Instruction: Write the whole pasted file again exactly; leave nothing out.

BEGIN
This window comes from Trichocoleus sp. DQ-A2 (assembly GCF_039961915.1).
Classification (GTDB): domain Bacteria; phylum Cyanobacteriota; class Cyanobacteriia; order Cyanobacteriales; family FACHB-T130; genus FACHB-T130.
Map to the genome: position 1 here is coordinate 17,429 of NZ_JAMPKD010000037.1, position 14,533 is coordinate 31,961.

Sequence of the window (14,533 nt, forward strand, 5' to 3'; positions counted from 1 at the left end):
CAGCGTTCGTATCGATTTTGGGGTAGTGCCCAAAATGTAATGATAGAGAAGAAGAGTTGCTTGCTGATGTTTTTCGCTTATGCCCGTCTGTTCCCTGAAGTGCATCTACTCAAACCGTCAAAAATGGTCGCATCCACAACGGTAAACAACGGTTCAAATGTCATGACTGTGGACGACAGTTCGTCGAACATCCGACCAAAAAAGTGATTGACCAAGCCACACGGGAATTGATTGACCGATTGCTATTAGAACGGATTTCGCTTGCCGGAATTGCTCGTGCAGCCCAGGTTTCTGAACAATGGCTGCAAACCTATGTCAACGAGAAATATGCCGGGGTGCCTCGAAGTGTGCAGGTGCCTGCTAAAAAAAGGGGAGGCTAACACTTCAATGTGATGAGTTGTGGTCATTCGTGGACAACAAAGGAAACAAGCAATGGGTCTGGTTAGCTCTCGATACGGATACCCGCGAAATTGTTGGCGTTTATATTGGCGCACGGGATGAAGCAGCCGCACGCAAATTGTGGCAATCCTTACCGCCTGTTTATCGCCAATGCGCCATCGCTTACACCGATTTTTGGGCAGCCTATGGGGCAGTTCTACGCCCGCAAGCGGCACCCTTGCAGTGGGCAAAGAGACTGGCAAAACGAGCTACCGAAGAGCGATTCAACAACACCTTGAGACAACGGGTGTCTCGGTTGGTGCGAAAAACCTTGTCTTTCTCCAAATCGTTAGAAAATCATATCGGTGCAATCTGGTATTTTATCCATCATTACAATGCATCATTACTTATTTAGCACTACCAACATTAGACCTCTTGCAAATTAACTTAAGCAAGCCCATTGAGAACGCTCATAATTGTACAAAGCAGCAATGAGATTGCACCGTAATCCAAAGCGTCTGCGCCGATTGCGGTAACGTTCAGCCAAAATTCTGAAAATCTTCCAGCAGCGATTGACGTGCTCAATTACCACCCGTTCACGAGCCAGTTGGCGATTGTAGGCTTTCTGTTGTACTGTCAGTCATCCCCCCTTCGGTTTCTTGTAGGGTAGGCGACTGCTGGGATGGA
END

This window comes from Trichocoleus sp. DQ-A2 (assembly GCF_039961915.1).
Classification (GTDB): domain Bacteria; phylum Cyanobacteriota; class Cyanobacteriia; order Cyanobacteriales; family FACHB-T130; genus FACHB-T130.
Map to the genome: position 1 here is coordinate 17,429 of NZ_JAMPKD010000037.1, position 14,533 is coordinate 31,961.

Sequence of the window (14,533 nt, forward strand, 5' to 3'; positions counted from 1 at the left end):
CAGCGTTCGTATCGATTTTGGGGTAGTGCCCAAAATGTAATGATAGAGAAGAAGAGTTGCTTGCTGATGTTTTTCGCTTATGCCCGTCTGTTCCCTGAAGTGCATCTACTCAAACCGTCAAAAATGGTCGCATCCACAACGGTAAACAACGGTTCAAATGTCATGACTGTGGACGACAGTTCGTCGAACATCCGACCAAAAAAGTGATTGACCAAGCCACACGGGAATTGATTGACCGATTGCTATTAGAACGGATTTCGCTTGCCGGAATTGCTCGTGCAGCCCAGGTTTCTGAACAATGGCTGCAAACCTATGTCAACGAGAAATATGCCGGGGTGCCTCGAAGTGTGCAGGTGCCTGCTAAAAAAAGGGGAGGCTAACACTTCAATGTGATGAGTTGTGGTCATTCGTGGACAACAAAGGAAACAAGCAATGGGTCTGGTTAGCTCTCGATACGGATACCCGCGAAATTGTTGGCGTTTATATTGGCGCACGGGATGAAGCAGCCGCACGCAAATTGTGGCAATCCTTACCGCCTGTTTATCGCCAATGCGCCATCGCTTACACCGATTTTTGGGCAGCCTATGGGGCAGTTCTACGCCCGCAAGCGGCACCCTTGCAGTGGGCAAAGAGACTGGCAAAACGAGCTACCGAAGAGCGATTCAACAACACCTTGAGACAACGGGTGTCTCGGTTGGTGCGAAAAACCTTGTCTTTCTCCAAATCGTTAGAAAATCATATCGGTGCAATCTGGTATTTTATCCATCATTACAATGCATCATTACTTATTTAGCACTACCAACATTAGACCTCTTGCAAATTAACTTAAGCAAGCCCATTGAGAACGCTCATAATTGTACAAAGCAGCAATGAGATTGCACCGTAATCCAAAGCGTCTGCGCCGATTGCGGTAACGTTCAGCCAAAATTCTGAAAATCTTCCAGCAGCGATTGACGTGCTCAATTACCACCCGTTCACGAGCCAGTTGGCGATTGTAGGCTTTCTGTTGTACTGTCAGTCATCCCCCCTTCGGTTTCTTGTAGGGTAGGCGACTGCTGGGATGGA